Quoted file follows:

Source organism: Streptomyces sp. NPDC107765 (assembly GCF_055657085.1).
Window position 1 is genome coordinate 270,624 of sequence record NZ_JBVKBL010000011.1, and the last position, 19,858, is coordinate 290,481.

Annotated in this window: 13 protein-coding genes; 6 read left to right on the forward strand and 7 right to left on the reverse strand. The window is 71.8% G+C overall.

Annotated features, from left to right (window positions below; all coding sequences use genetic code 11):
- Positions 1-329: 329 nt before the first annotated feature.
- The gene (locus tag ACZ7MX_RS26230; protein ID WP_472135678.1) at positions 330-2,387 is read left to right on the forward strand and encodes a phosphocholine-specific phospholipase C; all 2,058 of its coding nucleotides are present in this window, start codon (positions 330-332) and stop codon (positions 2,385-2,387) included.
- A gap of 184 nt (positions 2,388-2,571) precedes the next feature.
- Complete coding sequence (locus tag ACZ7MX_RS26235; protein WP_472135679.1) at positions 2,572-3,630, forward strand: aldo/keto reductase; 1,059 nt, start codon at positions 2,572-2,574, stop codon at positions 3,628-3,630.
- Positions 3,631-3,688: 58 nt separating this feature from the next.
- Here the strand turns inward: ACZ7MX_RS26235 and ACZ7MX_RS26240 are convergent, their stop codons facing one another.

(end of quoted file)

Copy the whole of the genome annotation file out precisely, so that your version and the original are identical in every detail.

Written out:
Source organism: Streptomyces sp. NPDC107765 (assembly GCF_055657085.1).
Window position 1 is genome coordinate 270,624 of sequence record NZ_JBVKBL010000011.1, and the last position, 19,858, is coordinate 290,481.

Annotated in this window: 13 protein-coding genes; 6 read left to right on the forward strand and 7 right to left on the reverse strand. The window is 71.8% G+C overall.

Annotated features, from left to right (window positions below; all coding sequences use genetic code 11):
- Positions 1-329: 329 nt before the first annotated feature.
- The gene (locus tag ACZ7MX_RS26230; protein ID WP_472135678.1) at positions 330-2,387 is read left to right on the forward strand and encodes a phosphocholine-specific phospholipase C; all 2,058 of its coding nucleotides are present in this window, start codon (positions 330-332) and stop codon (positions 2,385-2,387) included.
- A gap of 184 nt (positions 2,388-2,571) precedes the next feature.
- Complete coding sequence (locus tag ACZ7MX_RS26235; protein WP_472135679.1) at positions 2,572-3,630, forward strand: aldo/keto reductase; 1,059 nt, start codon at positions 2,572-2,574, stop codon at positions 3,628-3,630.
- Positions 3,631-3,688: 58 nt separating this feature from the next.
- Here the strand turns inward: ACZ7MX_RS26235 and ACZ7MX_RS26240 are convergent, their stop codons facing one another.